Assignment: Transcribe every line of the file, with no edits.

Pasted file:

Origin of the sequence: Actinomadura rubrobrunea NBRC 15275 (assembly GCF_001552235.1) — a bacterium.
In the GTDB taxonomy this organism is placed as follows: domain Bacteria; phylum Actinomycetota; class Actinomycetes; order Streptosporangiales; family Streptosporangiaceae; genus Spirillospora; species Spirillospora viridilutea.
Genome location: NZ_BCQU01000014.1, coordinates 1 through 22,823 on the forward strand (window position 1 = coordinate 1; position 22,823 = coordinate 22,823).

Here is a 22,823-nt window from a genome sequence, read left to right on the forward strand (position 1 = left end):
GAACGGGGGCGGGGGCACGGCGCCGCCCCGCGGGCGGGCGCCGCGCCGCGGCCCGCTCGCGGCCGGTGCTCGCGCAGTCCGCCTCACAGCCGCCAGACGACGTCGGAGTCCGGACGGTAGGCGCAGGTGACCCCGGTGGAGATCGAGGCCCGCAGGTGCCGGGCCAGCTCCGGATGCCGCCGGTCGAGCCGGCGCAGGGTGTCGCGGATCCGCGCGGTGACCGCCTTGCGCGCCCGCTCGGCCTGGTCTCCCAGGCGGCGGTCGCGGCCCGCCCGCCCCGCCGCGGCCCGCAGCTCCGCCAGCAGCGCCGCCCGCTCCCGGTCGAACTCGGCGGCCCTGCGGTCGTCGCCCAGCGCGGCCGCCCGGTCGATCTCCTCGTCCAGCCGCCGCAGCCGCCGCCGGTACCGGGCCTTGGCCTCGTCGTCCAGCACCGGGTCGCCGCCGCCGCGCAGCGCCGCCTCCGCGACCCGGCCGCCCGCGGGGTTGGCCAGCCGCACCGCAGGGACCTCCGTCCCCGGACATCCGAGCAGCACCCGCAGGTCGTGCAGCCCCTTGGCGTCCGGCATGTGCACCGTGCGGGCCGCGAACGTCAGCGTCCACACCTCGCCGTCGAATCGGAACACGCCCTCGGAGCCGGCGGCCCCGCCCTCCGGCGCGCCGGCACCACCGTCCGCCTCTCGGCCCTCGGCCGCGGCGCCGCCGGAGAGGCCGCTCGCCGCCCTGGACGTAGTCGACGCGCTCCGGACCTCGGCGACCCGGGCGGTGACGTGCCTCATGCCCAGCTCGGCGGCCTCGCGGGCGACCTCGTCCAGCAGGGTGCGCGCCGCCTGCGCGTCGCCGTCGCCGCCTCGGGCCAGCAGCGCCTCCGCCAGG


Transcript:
Origin of the sequence: Actinomadura rubrobrunea NBRC 15275 (assembly GCF_001552235.1) — a bacterium.
In the GTDB taxonomy this organism is placed as follows: domain Bacteria; phylum Actinomycetota; class Actinomycetes; order Streptosporangiales; family Streptosporangiaceae; genus Spirillospora; species Spirillospora viridilutea.
Genome location: NZ_BCQU01000014.1, coordinates 1 through 22,823 on the forward strand (window position 1 = coordinate 1; position 22,823 = coordinate 22,823).

Here is a 22,823-nt window from a genome sequence, read left to right on the forward strand (position 1 = left end):
GAACGGGGGCGGGGGCACGGCGCCGCCCCGCGGGCGGGCGCCGCGCCGCGGCCCGCTCGCGGCCGGTGCTCGCGCAGTCCGCCTCACAGCCGCCAGACGACGTCGGAGTCCGGACGGTAGGCGCAGGTGACCCCGGTGGAGATCGAGGCCCGCAGGTGCCGGGCCAGCTCCGGATGCCGCCGGTCGAGCCGGCGCAGGGTGTCGCGGATCCGCGCGGTGACCGCCTTGCGCGCCCGCTCGGCCTGGTCTCCCAGGCGGCGGTCGCGGCCCGCCCGCCCCGCCGCGGCCCGCAGCTCCGCCAGCAGCGCCGCCCGCTCCCGGTCGAACTCGGCGGCCCTGCGGTCGTCGCCCAGCGCGGCCGCCCGGTCGATCTCCTCGTCCAGCCGCCGCAGCCGCCGCCGGTACCGGGCCTTGGCCTCGTCGTCCAGCACCGGGTCGCCGCCGCCGCGCAGCGCCGCCTCCGCGACCCGGCCGCCCGCGGGGTTGGCCAGCCGCACCGCAGGGACCTCCGTCCCCGGACATCCGAGCAGCACCCGCAGGTCGTGCAGCCCCTTGGCGTCCGGCATGTGCACCGTGCGGGCCGCGAACGTCAGCGTCCACACCTCGCCGTCGAATCGGAACACGCCCTCGGAGCCGGCGGCCCCGCCCTCCGGCGCGCCGGCACCACCGTCCGCCTCTCGGCCCTCGGCCGCGGCGCCGCCGGAGAGGCCGCTCGCCGCCCTGGACGTAGTCGACGCGCTCCGGACCTCGGCGACCCGGGCGGTGACGTGCCTCATGCCCAGCTCGGCGGCCTCGCGGGCGACCTCGTCCAGCAGGGTGCGCGCCGCCTGCGCGTCGCCGTCGCCGCCTCGGGCCAGCAGCGCCTCCGCCAGG